• Allow time for students to make their plan, research and analyze the information. 

Share 

  1. Have students find a partner and do a “walk and talk” to share which EV they would buy. 
    • Listen to each other and clearly explain their choice. 
    • Find two or three partners if there’s time.
  2. Remind students that our actions affect the environment and climate change. 

Additional Information

  • Assess students’ ability to listen, share ideas and stay on topic in paired or group work.
  • Assess students’ ability to plan how to collect data and information, analyze and evaluate the information and choose an EV.   
  • Assess students’ understanding of how EVs impact the environment in paired and class discussions.

Extensions

  • Plan a road trip in B.C. with your new electric vehicle. Map out the route, distances and where to charge the vehicle using PlugShare.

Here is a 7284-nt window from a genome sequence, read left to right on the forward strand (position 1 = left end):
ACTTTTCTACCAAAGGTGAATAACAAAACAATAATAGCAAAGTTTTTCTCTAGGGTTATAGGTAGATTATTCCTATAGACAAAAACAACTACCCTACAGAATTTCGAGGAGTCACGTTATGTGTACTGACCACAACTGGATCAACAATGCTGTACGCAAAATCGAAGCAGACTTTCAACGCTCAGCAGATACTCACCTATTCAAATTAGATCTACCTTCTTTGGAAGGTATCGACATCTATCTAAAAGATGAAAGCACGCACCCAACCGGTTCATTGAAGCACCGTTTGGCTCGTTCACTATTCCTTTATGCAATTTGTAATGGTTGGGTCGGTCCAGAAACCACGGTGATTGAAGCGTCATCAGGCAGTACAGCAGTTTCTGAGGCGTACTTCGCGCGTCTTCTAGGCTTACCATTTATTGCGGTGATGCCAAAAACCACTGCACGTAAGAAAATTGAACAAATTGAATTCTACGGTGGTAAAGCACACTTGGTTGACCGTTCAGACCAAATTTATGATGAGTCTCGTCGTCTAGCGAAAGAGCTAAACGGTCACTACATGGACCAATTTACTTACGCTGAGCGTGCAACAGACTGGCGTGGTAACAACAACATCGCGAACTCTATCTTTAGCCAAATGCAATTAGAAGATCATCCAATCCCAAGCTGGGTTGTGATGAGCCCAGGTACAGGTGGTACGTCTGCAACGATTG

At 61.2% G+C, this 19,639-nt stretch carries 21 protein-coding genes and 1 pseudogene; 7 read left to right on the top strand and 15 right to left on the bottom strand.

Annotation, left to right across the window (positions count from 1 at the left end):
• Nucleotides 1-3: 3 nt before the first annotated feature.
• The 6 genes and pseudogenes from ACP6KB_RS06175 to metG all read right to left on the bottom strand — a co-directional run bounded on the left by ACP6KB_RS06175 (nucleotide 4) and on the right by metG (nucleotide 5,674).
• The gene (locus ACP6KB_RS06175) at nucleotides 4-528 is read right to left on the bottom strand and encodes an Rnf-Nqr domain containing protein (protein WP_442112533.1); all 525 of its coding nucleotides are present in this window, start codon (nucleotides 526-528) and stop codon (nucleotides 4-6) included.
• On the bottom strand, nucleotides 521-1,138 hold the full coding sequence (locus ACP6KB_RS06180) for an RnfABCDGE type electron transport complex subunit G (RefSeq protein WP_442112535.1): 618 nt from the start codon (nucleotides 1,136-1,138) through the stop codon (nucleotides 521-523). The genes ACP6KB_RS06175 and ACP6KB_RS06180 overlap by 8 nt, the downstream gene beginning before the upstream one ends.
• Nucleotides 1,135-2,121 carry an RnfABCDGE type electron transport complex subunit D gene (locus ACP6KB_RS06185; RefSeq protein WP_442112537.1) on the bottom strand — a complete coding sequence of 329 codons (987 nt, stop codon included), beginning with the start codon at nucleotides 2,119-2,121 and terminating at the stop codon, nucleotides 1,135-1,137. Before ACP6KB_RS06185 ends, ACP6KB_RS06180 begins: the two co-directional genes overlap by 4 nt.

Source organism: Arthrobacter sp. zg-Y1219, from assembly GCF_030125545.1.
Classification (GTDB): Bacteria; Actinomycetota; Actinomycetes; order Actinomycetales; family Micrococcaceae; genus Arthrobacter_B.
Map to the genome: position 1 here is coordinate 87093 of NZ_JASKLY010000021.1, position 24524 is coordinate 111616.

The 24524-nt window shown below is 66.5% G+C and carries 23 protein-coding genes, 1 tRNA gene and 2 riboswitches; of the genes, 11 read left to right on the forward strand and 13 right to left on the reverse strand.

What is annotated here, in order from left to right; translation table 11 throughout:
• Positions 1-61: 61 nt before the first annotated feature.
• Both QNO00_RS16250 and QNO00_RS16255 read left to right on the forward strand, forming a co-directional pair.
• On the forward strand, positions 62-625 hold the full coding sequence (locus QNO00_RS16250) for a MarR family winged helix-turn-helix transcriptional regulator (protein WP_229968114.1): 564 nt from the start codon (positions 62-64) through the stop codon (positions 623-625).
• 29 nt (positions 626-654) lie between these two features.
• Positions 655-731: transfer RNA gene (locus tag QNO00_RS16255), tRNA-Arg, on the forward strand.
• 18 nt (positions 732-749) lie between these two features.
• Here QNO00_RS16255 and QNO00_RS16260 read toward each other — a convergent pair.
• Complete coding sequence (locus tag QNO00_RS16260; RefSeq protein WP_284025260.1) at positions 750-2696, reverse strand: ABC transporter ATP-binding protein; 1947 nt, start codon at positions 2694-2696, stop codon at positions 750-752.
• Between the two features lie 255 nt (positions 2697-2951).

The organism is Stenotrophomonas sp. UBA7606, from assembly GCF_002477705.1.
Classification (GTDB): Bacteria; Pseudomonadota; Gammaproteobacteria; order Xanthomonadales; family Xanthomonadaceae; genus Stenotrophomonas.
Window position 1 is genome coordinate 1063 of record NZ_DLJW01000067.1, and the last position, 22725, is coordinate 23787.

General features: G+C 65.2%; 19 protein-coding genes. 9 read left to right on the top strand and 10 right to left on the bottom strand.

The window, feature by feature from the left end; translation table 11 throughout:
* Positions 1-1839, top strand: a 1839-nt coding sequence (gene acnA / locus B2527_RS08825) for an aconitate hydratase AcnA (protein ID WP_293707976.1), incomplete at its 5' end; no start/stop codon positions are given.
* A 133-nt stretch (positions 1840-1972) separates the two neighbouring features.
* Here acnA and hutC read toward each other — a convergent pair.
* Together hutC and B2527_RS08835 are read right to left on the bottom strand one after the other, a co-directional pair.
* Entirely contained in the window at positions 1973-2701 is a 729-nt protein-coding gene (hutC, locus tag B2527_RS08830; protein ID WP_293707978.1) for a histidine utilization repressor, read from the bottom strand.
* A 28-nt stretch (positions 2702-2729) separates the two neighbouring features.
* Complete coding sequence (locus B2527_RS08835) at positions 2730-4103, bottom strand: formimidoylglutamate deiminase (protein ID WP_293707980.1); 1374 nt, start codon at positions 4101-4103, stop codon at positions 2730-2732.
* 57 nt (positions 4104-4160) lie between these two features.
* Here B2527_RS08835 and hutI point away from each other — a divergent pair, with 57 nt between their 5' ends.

• Plan the route on Google Maps or other mapping site and then find charging stations on PlugShare OR
    • Create an account on PlugShare and use the Trip Planner feature from the drop down menu beside the search function.
  • Research new models of EVs expected on the market by 2025.
  • Learn about electrification of other modes of transportation such as bicycles, ferries, trucks and airplanes.

Electric vehicles

Transportation, through the burning of fossil fuels, is the second largest source of greenhouse gas emissions in Canada. In order to reduce greenhouse gas emissions and fight climate change, governments are moving towards clean renewable energy sources for transportation. By 2040, all new light trucks and car sales will be zero-emission vehicles in Canada. Electric vehicles reduce carbon emissions, as well as maintenance due to fewer moving parts and fuel costs. In B.C., 97 per cent of our electricity is generated from a clean renewable energy source. Barriers to buying an electric vehicle include the initial cost and range, or distance you can travel, on a charge. Innovation and new technologies are continually improving battery storage and EVs are able to travel greater and greater distances. See BC Hydro and PlugInBC for more information.